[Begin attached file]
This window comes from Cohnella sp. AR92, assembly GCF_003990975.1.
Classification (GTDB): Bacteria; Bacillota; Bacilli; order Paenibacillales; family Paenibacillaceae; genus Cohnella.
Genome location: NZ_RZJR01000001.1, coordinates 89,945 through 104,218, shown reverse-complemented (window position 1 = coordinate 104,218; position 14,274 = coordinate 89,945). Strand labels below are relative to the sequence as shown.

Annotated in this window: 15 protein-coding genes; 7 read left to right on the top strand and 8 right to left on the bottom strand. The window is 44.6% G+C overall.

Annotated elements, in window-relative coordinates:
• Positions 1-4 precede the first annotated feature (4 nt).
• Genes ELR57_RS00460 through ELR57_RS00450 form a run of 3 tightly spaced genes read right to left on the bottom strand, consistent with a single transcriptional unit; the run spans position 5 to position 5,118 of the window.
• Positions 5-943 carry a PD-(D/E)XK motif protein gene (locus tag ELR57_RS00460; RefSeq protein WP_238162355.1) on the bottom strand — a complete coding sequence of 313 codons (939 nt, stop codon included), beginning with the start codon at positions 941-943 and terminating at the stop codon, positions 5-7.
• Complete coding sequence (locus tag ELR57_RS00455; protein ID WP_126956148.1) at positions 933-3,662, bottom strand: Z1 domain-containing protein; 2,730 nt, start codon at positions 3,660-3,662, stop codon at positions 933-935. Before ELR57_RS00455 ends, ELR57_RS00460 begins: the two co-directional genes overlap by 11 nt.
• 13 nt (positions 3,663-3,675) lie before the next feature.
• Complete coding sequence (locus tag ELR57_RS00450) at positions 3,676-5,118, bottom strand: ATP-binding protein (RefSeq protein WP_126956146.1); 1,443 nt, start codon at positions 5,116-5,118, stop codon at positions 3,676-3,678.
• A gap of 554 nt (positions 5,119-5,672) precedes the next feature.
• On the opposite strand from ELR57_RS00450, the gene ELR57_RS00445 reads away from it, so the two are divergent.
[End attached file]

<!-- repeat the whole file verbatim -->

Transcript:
This window comes from Cohnella sp. AR92, assembly GCF_003990975.1.
Classification (GTDB): Bacteria; Bacillota; Bacilli; order Paenibacillales; family Paenibacillaceae; genus Cohnella.
Genome location: NZ_RZJR01000001.1, coordinates 89,945 through 104,218, shown reverse-complemented (window position 1 = coordinate 104,218; position 14,274 = coordinate 89,945). Strand labels below are relative to the sequence as shown.

Annotated in this window: 15 protein-coding genes; 7 read left to right on the top strand and 8 right to left on the bottom strand. The window is 44.6% G+C overall.

Annotated elements, in window-relative coordinates:
• Positions 1-4 precede the first annotated feature (4 nt).
• Genes ELR57_RS00460 through ELR57_RS00450 form a run of 3 tightly spaced genes read right to left on the bottom strand, consistent with a single transcriptional unit; the run spans position 5 to position 5,118 of the window.
• Positions 5-943 carry a PD-(D/E)XK motif protein gene (locus tag ELR57_RS00460; RefSeq protein WP_238162355.1) on the bottom strand — a complete coding sequence of 313 codons (939 nt, stop codon included), beginning with the start codon at positions 941-943 and terminating at the stop codon, positions 5-7.
• Complete coding sequence (locus tag ELR57_RS00455; protein ID WP_126956148.1) at positions 933-3,662, bottom strand: Z1 domain-containing protein; 2,730 nt, start codon at positions 3,660-3,662, stop codon at positions 933-935. Before ELR57_RS00455 ends, ELR57_RS00460 begins: the two co-directional genes overlap by 11 nt.
• 13 nt (positions 3,663-3,675) lie before the next feature.
• Complete coding sequence (locus tag ELR57_RS00450) at positions 3,676-5,118, bottom strand: ATP-binding protein (RefSeq protein WP_126956146.1); 1,443 nt, start codon at positions 5,116-5,118, stop codon at positions 3,676-3,678.
• A gap of 554 nt (positions 5,119-5,672) precedes the next feature.
• On the opposite strand from ELR57_RS00450, the gene ELR57_RS00445 reads away from it, so the two are divergent.